horizontal portal
n. An Internet portal site that offers a broad range of content and services.
Sites like Excite, Netcenter, and Yahoo! appeal to a much broader audience base and are considered horizontal portals.
—Jim Lynch, “What Makes a Great Portal,” PC Magazine, March 01, 1999
Alarmed by the arrival of internet upstarts, offline companies are defending their turf. WW Grainger, a distributor of maintenance, repair and operating supplies with 1998 sales of $US4.3 billion, last week opened a beachhead on the internet called OrderZone.com, promising "hundreds of thousands" of commercial supplies from companies such as stationer Corporate Express, Lab Safety Supply and VWR Scientific Products.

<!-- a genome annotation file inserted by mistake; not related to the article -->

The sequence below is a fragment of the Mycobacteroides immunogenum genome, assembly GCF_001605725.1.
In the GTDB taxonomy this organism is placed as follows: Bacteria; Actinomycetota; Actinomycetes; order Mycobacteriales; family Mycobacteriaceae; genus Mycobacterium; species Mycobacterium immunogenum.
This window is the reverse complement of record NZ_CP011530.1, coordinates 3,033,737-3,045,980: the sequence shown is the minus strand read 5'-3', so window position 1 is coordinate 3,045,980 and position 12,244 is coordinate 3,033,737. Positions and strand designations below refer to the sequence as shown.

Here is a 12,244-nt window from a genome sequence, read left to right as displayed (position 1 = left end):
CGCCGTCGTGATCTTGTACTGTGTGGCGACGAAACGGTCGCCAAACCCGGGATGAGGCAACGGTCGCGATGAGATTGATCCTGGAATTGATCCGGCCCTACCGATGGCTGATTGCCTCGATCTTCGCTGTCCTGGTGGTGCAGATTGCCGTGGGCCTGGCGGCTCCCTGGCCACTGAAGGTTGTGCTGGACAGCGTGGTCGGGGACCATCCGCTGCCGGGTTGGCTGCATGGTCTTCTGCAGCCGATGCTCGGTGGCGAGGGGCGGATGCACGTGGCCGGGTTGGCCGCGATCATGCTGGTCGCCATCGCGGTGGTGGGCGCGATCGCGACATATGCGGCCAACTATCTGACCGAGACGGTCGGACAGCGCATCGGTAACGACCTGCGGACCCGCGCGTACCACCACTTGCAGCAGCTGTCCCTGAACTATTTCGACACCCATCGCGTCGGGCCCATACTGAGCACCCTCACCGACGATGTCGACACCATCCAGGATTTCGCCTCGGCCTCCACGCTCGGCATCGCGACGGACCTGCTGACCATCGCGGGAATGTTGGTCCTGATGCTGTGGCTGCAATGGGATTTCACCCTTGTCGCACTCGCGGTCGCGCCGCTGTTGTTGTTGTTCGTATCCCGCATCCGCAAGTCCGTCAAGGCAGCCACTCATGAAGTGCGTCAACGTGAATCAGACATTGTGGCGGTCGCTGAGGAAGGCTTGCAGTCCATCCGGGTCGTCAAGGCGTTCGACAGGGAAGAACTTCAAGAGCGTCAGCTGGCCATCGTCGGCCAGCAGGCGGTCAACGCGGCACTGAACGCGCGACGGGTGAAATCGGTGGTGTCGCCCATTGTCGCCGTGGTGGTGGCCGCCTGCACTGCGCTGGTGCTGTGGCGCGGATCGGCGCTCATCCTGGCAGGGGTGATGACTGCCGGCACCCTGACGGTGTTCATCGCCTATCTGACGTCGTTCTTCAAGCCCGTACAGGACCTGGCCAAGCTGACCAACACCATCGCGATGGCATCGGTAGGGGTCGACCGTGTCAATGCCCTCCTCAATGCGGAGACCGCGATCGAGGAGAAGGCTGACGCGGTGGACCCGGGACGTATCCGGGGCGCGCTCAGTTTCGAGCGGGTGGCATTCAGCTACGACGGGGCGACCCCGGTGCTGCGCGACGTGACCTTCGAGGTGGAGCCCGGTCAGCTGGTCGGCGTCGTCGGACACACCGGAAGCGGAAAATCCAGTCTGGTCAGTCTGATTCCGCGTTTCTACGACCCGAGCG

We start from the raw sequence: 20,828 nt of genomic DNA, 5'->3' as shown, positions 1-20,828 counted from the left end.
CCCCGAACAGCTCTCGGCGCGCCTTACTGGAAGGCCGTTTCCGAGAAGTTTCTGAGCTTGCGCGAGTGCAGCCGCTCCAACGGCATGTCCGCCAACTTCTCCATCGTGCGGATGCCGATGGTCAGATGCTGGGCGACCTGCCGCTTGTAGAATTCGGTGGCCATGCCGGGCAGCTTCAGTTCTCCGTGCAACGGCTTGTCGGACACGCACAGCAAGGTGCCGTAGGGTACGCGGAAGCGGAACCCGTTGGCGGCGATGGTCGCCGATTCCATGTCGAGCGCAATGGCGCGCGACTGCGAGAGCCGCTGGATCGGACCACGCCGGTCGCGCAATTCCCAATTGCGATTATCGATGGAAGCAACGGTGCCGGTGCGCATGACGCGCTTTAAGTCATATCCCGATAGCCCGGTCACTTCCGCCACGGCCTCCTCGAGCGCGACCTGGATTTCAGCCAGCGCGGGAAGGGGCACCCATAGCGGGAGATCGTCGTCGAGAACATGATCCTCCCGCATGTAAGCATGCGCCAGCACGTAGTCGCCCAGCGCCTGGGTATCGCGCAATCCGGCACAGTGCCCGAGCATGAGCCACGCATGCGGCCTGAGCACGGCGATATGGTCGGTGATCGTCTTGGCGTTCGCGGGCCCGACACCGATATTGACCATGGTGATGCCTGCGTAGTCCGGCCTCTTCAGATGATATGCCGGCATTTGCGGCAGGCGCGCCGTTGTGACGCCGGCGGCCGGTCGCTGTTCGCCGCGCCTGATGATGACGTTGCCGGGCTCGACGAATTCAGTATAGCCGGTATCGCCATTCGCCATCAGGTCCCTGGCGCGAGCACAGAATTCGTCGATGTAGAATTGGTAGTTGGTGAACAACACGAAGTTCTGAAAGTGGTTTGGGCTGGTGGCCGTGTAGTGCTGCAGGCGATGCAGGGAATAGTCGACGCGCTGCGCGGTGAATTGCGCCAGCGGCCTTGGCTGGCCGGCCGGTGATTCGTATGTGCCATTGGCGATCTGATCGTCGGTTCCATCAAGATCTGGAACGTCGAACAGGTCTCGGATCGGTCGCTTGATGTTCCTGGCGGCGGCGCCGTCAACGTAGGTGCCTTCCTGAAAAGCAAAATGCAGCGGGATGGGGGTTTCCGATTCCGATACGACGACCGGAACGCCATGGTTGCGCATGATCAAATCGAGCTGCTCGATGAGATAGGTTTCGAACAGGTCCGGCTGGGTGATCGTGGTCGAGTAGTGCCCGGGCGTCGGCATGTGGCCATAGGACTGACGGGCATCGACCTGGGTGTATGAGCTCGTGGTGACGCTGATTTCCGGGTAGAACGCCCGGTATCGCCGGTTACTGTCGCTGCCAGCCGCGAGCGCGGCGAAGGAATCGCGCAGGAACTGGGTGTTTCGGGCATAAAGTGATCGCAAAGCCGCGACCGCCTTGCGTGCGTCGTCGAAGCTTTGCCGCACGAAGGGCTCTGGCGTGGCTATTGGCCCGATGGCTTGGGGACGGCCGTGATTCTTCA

"Grainger wants OrderZone.com to be a horizontal portal for procurement people," Mr Keenan said.
—David Crowe, “Net boom finds a new niche,” Australian Financial Review, February 15, 1999
1998 (earliest)
Executives from Animalhouse.com, Deja News, and Epicentric made a strong case that as the Web evolves users will migrate from horizontal portals such as Yahoo, Excite, Infoseek, and Lycos to more specialized vertical sites.
—“Red Herring's First-Annual NDA Conference Brings Together 'Next Generation' CEOs,” PR Newswire, November 10, 1998
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